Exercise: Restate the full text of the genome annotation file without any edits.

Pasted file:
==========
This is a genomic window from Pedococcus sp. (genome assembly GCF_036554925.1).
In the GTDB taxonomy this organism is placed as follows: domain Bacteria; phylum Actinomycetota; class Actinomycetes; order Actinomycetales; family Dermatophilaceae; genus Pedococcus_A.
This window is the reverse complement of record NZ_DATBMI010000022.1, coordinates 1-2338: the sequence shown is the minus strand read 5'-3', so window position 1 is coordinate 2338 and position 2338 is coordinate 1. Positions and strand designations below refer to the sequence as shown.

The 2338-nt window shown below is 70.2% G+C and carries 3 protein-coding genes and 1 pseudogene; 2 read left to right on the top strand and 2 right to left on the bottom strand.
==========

This is a genomic window from Pedococcus sp. (genome assembly GCF_036554925.1).
In the GTDB taxonomy this organism is placed as follows: domain Bacteria; phylum Actinomycetota; class Actinomycetes; order Actinomycetales; family Dermatophilaceae; genus Pedococcus_A.
This window is the reverse complement of record NZ_DATBMI010000022.1, coordinates 1-2338: the sequence shown is the minus strand read 5'-3', so window position 1 is coordinate 2338 and position 2338 is coordinate 1. Positions and strand designations below refer to the sequence as shown.

The 2338-nt window shown below is 70.2% G+C and carries 3 protein-coding genes and 1 pseudogene; 2 read left to right on the top strand and 2 right to left on the bottom strand.